Texas Messes with EEOC

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When Texans say “Don’t Mess With Texas”, they’re speaking directly to the EEOC these days. The State of Texas recently sued the EEOC, seeking to prevent the EEOC from enforcing its 2012 Enforcement Guidance on employer use of criminal background checks. State of Texas v. EEOC. The EEOC’s 2012 Enforcement Guidance attempted to prohibit covered employers from using categorical rules that exclude job applicants solely because they have been arrested or convicted of a felony. The Enforcement Guidance attempted to order employers to analyze each such applicant’s criminal history individually and ensure that the arrest or conviction disqualification is “job related for the position in question and consistent with business necessity.” The State of Texas has taken great umbrage with these directives, and argues in its lawsuit that the EEOC lacks any legal authority to enact substantive anti-discrimination rules, which is precisely what the Enforcement Guidance seeks to accomplish. Texas also points out in its lawsuit that the EEOC has engaged in extremely inappropriate litigation tactics in the course of trying to enforce its own view of criminal background checks, including the EEOC’s shenanigans in the recently-reported Peoplemark v. EEOC suit. (Click here to read this blog post.) According to the lawsuit, “The State of Texas and its constituent agencies have the sovereign right to impose categorical bans on the hiring of criminals, and the EEOC has no authority to say otherwise.”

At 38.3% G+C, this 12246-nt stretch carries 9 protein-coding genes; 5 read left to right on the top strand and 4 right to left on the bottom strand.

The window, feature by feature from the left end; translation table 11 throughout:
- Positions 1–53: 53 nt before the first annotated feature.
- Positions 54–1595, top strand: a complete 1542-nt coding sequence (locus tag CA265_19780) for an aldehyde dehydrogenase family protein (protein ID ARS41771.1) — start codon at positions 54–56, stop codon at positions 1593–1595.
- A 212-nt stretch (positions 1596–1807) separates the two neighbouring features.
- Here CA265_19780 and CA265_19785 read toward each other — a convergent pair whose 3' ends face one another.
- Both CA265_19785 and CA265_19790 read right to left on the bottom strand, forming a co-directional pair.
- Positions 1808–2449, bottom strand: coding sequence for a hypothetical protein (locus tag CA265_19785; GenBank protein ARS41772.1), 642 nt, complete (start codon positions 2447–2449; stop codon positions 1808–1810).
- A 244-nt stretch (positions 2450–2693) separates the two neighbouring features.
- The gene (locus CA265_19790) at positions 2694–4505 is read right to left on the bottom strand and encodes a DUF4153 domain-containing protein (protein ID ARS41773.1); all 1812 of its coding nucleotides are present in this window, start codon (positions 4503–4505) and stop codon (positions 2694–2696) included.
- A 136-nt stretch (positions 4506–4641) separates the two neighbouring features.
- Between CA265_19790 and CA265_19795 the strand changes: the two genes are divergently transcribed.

We can expect other states to follow suit in the near future, although “Don’t Mess With Connecticut” just doesn’t sound quite as menacing as “Don’t Mess With Texas.”